In all, President Akufo-Addo in almost five months in office has created 11 more Ministries to existing ones that he had come to meet, bringing the number of Ministries in Ghana to 36.
But these are only the Ministries, some of which have up to three Deputy Ministers.
In the matter of state agencies, the duplicative appointments are even worse. For instance, the National Disaster Management Organization (NADMO) alone has five Deputy Directors-General, one of them being a brother-in-law of the Vice President, Mahamudu Bawumia.
Interestingly, President Akufo-Addo, while in opposition, had chastised late President Mills in May 2009 for appointing 74 Ministers and their deputies to run the government.
Again, in March 2013, then Candidate Akufo-Addo had led a charge of NPP bigwigs, including Dr. Kofi Konadu Apraku and Dr. Mark Assibey Yeboah, to chastise President Mahama for appointing some 80 ministers and deputies.
“You are paying your Ministers about Ghc10,000 a month, you are paying your deputies about Ghc9,000 a month, besides that you give them Land Cruisers, you give them Saloon cars; now you have to give them bungalows furnished. You have cooks, you have house boys and you have police protection and free calls and the rest,” Dr. Assibey Yeboah had bitterly complained on radio.
Dr. Assibey Yeboah, who is the ruling NPP’s Member of Parliament for New Juabeng South, has so far not complained about Akufo-Addo’s 110 ministers.
Meanwhile, the Akufo-Addo regime’s over-bloated government size is a kick in the teeth of a 2015 agreement with the International Monetary Fund (IMF) for the President to cut down the size of government.
In 2015, the IMF had released an 87-page Staff Report detailing Ghana’s programme with the Fund, including information that GoG and IMF had agreed on GoG cutting down the size of government.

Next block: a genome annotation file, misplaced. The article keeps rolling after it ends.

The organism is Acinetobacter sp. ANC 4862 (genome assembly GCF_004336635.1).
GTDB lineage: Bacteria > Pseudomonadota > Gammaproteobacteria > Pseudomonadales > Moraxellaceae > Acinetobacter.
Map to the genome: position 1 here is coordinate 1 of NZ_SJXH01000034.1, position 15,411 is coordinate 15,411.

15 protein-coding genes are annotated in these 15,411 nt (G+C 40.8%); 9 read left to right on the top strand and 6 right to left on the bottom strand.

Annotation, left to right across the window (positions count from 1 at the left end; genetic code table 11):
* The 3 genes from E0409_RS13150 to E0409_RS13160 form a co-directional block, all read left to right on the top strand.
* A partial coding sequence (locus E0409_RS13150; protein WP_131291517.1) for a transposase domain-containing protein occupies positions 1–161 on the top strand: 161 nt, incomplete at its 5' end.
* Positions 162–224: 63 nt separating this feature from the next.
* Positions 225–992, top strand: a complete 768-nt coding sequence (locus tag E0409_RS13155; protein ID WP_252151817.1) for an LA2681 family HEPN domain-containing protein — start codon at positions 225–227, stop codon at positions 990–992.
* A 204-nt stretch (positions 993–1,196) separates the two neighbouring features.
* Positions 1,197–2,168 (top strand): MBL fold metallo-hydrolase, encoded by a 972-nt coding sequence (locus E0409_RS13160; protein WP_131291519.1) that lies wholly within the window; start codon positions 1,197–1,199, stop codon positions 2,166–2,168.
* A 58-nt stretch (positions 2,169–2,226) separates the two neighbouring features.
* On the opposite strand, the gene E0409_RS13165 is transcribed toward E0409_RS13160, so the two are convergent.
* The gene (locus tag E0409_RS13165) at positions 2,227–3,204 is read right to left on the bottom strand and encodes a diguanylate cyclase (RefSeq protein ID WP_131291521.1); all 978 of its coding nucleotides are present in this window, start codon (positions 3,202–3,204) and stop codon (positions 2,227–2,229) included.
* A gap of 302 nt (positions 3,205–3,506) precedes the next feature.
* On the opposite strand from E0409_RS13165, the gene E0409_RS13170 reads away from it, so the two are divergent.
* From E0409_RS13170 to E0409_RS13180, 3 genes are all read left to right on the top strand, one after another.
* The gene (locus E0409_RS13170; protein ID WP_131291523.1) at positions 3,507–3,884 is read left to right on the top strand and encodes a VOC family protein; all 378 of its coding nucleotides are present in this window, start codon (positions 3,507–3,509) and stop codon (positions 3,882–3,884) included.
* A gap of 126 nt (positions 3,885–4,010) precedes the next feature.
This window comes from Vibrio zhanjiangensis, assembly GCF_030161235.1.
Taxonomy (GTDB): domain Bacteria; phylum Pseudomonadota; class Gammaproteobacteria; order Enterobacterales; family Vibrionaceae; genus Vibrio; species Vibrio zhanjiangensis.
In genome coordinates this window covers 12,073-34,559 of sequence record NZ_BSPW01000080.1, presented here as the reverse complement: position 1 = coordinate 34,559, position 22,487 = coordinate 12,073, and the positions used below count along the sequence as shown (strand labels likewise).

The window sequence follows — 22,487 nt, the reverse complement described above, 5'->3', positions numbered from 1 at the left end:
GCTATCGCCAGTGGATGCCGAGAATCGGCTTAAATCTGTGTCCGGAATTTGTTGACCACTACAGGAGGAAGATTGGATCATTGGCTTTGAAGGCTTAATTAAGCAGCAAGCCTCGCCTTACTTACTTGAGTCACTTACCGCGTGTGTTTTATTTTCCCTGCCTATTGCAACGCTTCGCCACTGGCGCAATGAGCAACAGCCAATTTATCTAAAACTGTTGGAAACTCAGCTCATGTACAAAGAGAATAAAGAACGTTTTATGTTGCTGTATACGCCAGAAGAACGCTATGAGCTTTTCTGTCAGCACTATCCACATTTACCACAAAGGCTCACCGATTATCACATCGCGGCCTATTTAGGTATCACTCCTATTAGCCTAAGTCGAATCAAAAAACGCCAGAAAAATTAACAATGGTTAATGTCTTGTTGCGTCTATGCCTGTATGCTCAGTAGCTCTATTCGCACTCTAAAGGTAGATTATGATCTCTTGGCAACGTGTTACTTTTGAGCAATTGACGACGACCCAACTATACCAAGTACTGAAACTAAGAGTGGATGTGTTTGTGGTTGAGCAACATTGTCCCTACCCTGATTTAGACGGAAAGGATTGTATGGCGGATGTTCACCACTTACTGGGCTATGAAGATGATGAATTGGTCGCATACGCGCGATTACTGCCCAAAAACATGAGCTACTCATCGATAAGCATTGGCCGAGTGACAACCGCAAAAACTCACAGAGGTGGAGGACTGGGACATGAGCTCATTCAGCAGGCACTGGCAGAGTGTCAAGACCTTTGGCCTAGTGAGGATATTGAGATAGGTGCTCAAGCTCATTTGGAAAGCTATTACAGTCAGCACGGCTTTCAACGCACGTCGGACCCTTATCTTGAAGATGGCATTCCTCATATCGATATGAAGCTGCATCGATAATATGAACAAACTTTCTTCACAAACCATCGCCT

According to the report, Government would undertake; with the assistance of the development partners, a comprehensive plan to rationalize the size and increase the efficiency of the civil service and allied service on the payroll.
The related strategic plan was to be ready in December 2015 and was to inform the actual rationalization of staff, which was expected to begin in 2017.
“The Government will undertake, with the assistance of development partners, a comprehensive plan to rationalize the size and increase the efficiency of the civil service and allied services on the payroll. The related strategic plan will be ready in December 2015, the results of which will inform the actual rationalization of staff, which is expected to begin in 2017,” the report had stated.
Even though the $918million program entered into by the erstwhile Mahama regime ends this year, the last tranche of the money was scheduled to be disbursed to Ghana in March 2018.
The program’s aim to give credibility to government policy, have not been totally achieved, creating room for the possibility of a continuation. However, because of President Akufo-Addo’s apparent intent to run a family and friends government, swarming with “jobs for the boys” the regime is now ambivalent about continuing with the IMF program.